Globalization & American Popular Culture

By Yost, Brian | Journal of American Culture (Malden, MA), June 2008 | Go to article overview

Globalization & American Popular Culture


Yost, Brian, Journal of American Culture (Malden, MA)


Globalization & American Popular Culture Lane Crothers. Lanham: Rowman & Littlefield Publishers Inc., 2007.

Lane Crothers provides a highly accessible introduction to basic concepts of cultural studies specifically as related to economic globalization. He begins with a brief examination of means of evaluating culture, moving from a broad anthropological/ideological perspective to the more specific notion of an American culture constructed through the distribution and consumption of popular media. Crothers then provides an overview of the technology and history of recorded media, which he identifies as the central component of both domestic and exported American popular culture. He then briefly discusses portrayals of American cultural values in each of these major categories and patterns of cultural resistance in Iran, France, Venezuela, and Hong Kong. Finally, Crothers predicts future roles of American popular culture.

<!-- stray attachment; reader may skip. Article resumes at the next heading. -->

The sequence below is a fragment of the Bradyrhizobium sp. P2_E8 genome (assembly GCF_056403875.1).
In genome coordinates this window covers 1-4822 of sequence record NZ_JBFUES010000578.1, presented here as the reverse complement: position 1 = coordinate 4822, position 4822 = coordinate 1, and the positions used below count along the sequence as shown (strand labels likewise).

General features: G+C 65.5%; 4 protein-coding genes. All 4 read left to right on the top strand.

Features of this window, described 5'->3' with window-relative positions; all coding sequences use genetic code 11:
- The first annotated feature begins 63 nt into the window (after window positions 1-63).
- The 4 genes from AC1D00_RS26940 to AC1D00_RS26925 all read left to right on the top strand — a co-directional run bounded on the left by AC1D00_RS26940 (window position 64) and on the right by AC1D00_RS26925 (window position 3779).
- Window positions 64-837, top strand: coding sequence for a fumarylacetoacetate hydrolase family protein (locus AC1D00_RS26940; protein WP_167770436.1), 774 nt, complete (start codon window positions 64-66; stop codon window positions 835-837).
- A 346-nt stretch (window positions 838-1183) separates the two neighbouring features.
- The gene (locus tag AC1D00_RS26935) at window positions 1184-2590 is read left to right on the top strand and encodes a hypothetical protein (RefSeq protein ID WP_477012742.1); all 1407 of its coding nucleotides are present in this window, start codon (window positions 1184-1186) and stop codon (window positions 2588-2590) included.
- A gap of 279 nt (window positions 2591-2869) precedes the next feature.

Crothers examines American cultural values he argues are inherent in all popular culture products, which he claims manifest performances of civic duty, in three somewhat arbitrary cases for each major production area. Comprising this section are the films Titanic, The Patriot, and Blade Runner, TV series Star Trek, The West Wing, and Max Headroom; and musicians Britney Spears, Garth Brooks and Tupac Shakur. The purpose of this examination is to "offer a series of extended analyses of representative examples of American movies, music, and television programs that have been popular worldwide. Rather than just relying on the broad descriptions available in academic research, then, this section offers a detailed examination of the ideals, values, and themes contained within American popular culture" (73). This is a very ambitious claim, worthy of extended consideration, one Crothers attempts to speak on in as broad a context as possible. However, much of Crothers' research material comes from web sites including Wikipedia, answers.com and celebritywonder.com. While the Internet offers the potential for globalized commentary on popculture icons, Crothers' usage of web materials seems more an evasion of library research. For each media genre, he discusses the positive cultural values portrayed in his first two selections and the negative values of the third. …

The rest of this article is only available to active members of Questia

Sign up now for a free, 1-day trial and receive full access to:

  • Questia's entire collection
  • Automatic bibliography creation
  • More helpful research tools like notes, citations, and highlights
  • Ad-free environment

Already a member? Log in now.

Notes for this article

Add a new note
If you are trying to select text to create highlights or citations, remember that you must now click or tap on the first word, and then click or tap on the last word.
One moment ...
Default project is now your active project.